A spring is located in China Ranch Wash and today there is a commercial establishment called China Ranch located there. In April 1844, while John C. Fremont was camped near the Mojave River, Andreas Fuentes and an 11 year old boy, Pablo Hernandez, found Fremont and related their story to him. They were with a caravan of New Mexicans that had been to Los Angeles. Six of them left the caravan for an early start back to New Mexico, following the Old Spanish Trail, and were waiting at Resting Spring for the caravan to catch up to them. Fuentes and Hernandez were guarding their 30 horses when a party of about 100 Indians charged into their camp shouting and discharging arrows. At the urging of Santiago Giacome, another member of their party, Fuentes and Hernandez drove their horses away as fast as the could, back toward Los Angeles, hoping to get back to the caravan. They eventually left their horses at Bitter Springs and walked to the Mojave River where they found Fremont.

Fremont agreed to help them and traveled with them to Bitter Springs where they found the horses had been taken by the Indians. Kit Carson and Alex Godey volunteered to pursue the Indians. They tracked the Indians late into the night, following the trail by moonlight. The trail led into a narrow canyon with a nice spring, believed to have been China Ranch Wash, where they could no longer follow it. At daylight, Carson and Godey discovered the Indians and the movement of the horses alerted the Indians of their presence. So Carson and Godey charged into the Indian encampment, consisting of four lodges, firing their rifles and narrowly avoiding a barrage of arrows. Two Indians were killed and the rest fled. Carson and Godey scalped the Indians and found that the best horses had been killed, skinned and cut up into pieces that were stewing in large earthen vessels on a fire. Carson and Godey rounded up the 15 surviving horses and drove them back to Bitter Springs where they arrived later that afternoon, with the two bloody Indian scalps dangling from the end of Godey's gun.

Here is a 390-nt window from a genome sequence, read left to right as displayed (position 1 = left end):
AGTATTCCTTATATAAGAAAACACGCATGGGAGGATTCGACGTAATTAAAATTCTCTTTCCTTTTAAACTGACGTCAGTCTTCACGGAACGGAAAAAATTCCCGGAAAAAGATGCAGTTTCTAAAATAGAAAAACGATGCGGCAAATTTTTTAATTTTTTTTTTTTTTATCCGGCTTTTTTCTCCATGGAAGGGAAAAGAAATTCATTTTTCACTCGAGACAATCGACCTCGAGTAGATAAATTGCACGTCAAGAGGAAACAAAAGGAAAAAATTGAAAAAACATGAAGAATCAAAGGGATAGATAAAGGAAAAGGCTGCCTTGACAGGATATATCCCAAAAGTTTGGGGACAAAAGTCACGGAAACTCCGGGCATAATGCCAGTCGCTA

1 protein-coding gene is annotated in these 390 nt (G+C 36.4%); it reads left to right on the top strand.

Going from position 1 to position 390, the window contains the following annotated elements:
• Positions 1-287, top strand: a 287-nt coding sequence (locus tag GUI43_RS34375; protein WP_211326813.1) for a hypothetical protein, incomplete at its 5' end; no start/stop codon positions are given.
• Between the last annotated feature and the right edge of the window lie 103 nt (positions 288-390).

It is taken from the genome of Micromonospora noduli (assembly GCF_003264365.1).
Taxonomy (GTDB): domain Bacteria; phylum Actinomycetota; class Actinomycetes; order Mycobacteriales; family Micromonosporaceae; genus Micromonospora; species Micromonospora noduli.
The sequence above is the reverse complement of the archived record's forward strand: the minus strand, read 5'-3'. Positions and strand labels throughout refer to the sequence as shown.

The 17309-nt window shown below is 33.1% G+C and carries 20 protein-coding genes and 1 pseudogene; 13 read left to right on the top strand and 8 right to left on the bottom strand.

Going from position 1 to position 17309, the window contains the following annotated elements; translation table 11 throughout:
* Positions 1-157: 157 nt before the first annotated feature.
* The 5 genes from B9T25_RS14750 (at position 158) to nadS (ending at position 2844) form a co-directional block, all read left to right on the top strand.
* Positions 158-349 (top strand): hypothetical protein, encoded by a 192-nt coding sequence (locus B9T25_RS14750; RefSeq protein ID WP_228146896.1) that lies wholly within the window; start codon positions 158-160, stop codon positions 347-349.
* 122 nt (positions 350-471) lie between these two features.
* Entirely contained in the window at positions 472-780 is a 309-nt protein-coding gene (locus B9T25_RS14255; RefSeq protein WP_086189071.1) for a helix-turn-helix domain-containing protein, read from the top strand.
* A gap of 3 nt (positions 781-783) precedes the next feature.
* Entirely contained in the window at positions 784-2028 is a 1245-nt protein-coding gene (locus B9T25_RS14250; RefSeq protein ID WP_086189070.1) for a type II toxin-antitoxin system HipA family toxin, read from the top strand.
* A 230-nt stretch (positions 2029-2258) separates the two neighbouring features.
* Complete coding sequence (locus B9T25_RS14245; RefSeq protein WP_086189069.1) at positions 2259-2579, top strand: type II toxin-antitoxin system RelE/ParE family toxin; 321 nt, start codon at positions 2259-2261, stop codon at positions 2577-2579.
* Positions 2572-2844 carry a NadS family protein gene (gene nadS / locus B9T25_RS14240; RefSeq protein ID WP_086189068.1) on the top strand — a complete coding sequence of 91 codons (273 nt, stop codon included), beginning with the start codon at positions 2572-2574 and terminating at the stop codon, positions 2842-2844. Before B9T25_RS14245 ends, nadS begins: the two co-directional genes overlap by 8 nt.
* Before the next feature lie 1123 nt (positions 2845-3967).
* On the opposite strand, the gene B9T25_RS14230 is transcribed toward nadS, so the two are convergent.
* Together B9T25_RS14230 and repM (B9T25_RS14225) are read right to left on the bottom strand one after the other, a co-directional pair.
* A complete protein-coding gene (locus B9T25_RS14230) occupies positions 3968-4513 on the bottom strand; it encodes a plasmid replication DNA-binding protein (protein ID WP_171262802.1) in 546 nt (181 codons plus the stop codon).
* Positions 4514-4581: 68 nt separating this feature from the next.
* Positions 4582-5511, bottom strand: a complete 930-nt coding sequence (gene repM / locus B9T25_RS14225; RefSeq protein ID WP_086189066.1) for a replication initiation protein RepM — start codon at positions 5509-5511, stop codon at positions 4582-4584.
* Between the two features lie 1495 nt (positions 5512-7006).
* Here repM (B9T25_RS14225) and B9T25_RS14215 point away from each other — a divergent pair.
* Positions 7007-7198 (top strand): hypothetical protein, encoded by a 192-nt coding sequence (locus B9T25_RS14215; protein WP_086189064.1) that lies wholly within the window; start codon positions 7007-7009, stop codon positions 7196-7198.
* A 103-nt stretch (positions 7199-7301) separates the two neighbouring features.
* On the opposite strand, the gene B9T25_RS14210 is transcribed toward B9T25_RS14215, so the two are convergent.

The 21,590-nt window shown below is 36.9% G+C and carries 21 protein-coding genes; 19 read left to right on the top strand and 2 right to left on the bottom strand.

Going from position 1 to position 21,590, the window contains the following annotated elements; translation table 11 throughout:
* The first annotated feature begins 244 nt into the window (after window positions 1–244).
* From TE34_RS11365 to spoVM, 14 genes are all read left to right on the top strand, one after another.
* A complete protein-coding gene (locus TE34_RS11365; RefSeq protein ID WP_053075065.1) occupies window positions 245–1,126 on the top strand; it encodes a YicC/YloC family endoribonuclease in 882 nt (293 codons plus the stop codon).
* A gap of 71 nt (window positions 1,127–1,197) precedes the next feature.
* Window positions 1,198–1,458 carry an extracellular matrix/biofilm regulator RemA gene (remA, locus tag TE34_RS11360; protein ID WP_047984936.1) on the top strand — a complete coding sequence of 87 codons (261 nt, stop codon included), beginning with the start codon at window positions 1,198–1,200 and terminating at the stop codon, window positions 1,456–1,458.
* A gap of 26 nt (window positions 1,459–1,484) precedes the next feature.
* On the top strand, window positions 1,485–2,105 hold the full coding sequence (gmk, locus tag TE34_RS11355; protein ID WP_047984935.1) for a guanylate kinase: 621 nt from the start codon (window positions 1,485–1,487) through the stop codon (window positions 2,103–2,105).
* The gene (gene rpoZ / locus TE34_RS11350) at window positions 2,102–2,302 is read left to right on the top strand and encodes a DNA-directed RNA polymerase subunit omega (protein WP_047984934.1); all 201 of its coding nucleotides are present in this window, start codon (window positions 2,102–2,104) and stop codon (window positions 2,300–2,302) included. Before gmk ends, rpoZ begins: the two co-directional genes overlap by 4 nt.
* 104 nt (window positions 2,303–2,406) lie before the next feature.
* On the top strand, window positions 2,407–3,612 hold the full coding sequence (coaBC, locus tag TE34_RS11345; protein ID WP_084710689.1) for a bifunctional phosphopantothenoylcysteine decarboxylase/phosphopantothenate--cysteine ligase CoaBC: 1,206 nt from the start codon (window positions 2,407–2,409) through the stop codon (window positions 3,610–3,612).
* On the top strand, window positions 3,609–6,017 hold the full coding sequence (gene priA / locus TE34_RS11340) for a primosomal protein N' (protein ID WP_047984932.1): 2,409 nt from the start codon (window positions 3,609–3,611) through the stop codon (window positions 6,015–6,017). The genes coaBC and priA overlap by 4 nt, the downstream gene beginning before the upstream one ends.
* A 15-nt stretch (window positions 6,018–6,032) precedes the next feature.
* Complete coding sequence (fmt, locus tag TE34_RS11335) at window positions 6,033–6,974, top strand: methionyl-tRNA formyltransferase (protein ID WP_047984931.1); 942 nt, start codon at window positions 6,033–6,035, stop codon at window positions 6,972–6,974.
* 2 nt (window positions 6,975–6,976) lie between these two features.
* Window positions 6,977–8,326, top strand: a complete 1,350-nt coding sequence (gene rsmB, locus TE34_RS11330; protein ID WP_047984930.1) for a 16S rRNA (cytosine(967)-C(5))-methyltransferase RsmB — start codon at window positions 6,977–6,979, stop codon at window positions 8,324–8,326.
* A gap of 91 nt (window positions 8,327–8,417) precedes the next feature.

Four days later, Fremont and his men reached Resting Springs where they found the naked, mutilated corpses of Pablo's father and Giacome, pierced with arrows. Pablo's father's legs and one of his hands were cut off. Pablo's mother was gone, apparently carried away captive by the Indians. However, a little lapdog that belonged to Pablo's mother was alive and frantic with joy at seeing Pablo. In commemoration of these events, Fremont named the place "Agua de Hernandez - Hernandez's Spring." I have posted previously on Bitter Springs and will have a future post on Resting Spring.

The picture below is looking east up China Ranch Wash.

In the vicinity of China Ranch Wash, the water has eroded deep ravines into the railroad berm and it is not possible to walk on the berm through that area.

In 1849, after traveling another 5 miles below China Ranch Wash, the Rich company "emerged from the canyon" and left the Amargosa River to continue on south, while the Amargosa continued on west into what is now Death Valley National Park. This is where we parked our car, in the vicinity of the Dumont Dunes.

Today, the 5 miles on the Amargosa below China Ranch Wash are not as interesting as the 5 miles before China Ranch Wash. The later miles do not have the variety of vegetation or the interesting geologic features. The tamarisk does thin out and it is easier to go back and forth across the river, although you do still hit patches where the tamarisk is very thick and must be avoided. Below, Sam crossing the Amargosa.


  1. This blog is great, I'd forgotten a lot of the details from these hikes. I love the pictures of the festering bovine corpses.